WEATHER »

Letting Go

Abuse Survivor Finds Solace and Empowerment


Dark velvet curtains clung across the lofty space my family slept in. Dispersed on the floor were hardware tools and clothing items not properly put away in the dresser. In the center of the room sank my body, where my childhood naivety was corrupted. My raw body became a black hole where sin, shame, and unconsciousness gravitated and consumed me wholly.

I had woken up expecting to attend school like any other day. Every day, except that one morning, my eyes would awaken joyfully, slowly unsealing themselves as the remnants of the sandman’s slumber were brushed away. What felt like a heavy bear claw pushed down onto my chest. I did not move. My mother was not in the room that morning, she was elsewhere attending to the need of an ill newborn, and her boyfriend at the time was to look after me. My perpetrator’s incentives were foreign to my thoughts; I did not believe I would be humiliated and sexually targeted as an eight-year-old.

My husky boyish body was held in the arms of a beast. One arm tightening around my ribs and the other masking my mouth to prevent any vocalization. His hands felt like coarse sandpaper rubbing against my smooth body. I felt numb wherever he touched me, and eventually my body gave in to a paralysis. My ears were pierced with echoes of threats, and hot tears ebbed like a spring over my face. I wanted to transcend beyond my body and wander distantly in order to obliterate the actions taking place. I wanted to close my eyes and awaken from the nightmares, but the beast was breathing by my side. I became an experiment, a play toy, and a drone in the aftermath of the assault.

The sexual act in itself did not corrupt my body and spirit, rather it was the tyranny, the wanting to humiliate me. My perception as a person was shattered, my heart tainted, and my trust violated as my rapist digitally penetrated orifices, utilized erect hardware tools, and lastly forced himself within. The morning I was raped, I was lost, and replaced with an anonymous entity.

For the next decade, I felt flat. I became frustrated, wanting to feel human again, often searching for myself in the natural environment as I ran endlessly through country roads and scaled barren mountains. My entire perception of myself did not correlate positively. I had excelled in academics in my childhood, and continued until my sophomore year in high school, when the memories I had suppressed resurfaced. I had to acknowledge that within my bruised heart rotted the corpse of the child left behind, and I had to strive to live once again. The last three years in high school were spent distantly wandering in thought and not collecting my attention in academia. My anxiety to feel human became so intense that it evolved into thoughts of suicide. The constant reminder that I was emotionally marred had summarized who I was as a person, took me captive, and trained me to give up. The sexual assault conditioned me to believe I was a mere boy without a voice, vulnerable, and incapable of growth.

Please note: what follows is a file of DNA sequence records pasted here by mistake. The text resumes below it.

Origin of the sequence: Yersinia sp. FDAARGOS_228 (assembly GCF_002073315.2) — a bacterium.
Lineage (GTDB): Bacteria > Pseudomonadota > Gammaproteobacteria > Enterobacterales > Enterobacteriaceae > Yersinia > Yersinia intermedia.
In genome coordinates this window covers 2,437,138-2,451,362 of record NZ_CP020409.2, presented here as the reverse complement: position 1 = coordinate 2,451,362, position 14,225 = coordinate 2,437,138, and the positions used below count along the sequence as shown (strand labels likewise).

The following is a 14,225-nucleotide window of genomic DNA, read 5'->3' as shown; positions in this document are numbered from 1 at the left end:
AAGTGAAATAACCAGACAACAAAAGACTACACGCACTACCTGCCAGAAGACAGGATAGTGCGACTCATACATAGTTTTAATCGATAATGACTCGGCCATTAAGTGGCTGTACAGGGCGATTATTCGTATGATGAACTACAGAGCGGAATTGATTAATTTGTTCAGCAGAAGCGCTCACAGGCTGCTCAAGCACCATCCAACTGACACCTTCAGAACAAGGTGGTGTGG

I gave up school, and wanted to live in the “real world.” My academic counselor, Susan Snyder, noticed excessive absences under my name, and wanted to talk with me. It was my second semester of my senior year in high school, and I had not attended for over a month. Knowing I was raped was shameful and the darkest secret I hid in my Pandora’s box. I had a few therapy sessions on campus with Serena, who recommended counseling at the Santa Barbara Rape Crisis Center. Hearing those words uttered together, rape crisis center, made me uncomfortable. I still refused to see myself as a victim, and hoped to never step foot inside the center. One day, though, while promenading downtown, I built courage to step inside and finally accept it all.

Working with the Santa Barbara Rape Crisis Center has provided a place for solace for my still-healing heart. It’s only been less than a year since I’ve been in therapy, and I feel like I’m gaining greater control of my life. Kay, my therapist at the center, constantly instills the essence of life in me, and reminds me the whole is greater than the sum of the parts. I have shared with Kay that I am tired of being idle and anonymous. I want to become “productive” and become a message of hope for other rape survivors with the voice I’ve gained. I, too, will use the voice gained to empower my self and propel me where I want to be in this life.

Though having been raped has had a negative impact on my life, it also has been a catalyst to grow as a person and never forget the strength of the human spirit. I’m not living my days being molded by shame anymore, rather hoping for the best and gaining my sense of naivety, which makes life a whole lot easier. I’m now awake, smiling, and left with a few scars reminding me of who I am today.

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The Santa Barbara Rape Crisis Center is located at 433 East Canon Perdido Street, and the 24-hour hotline is 564-3696.

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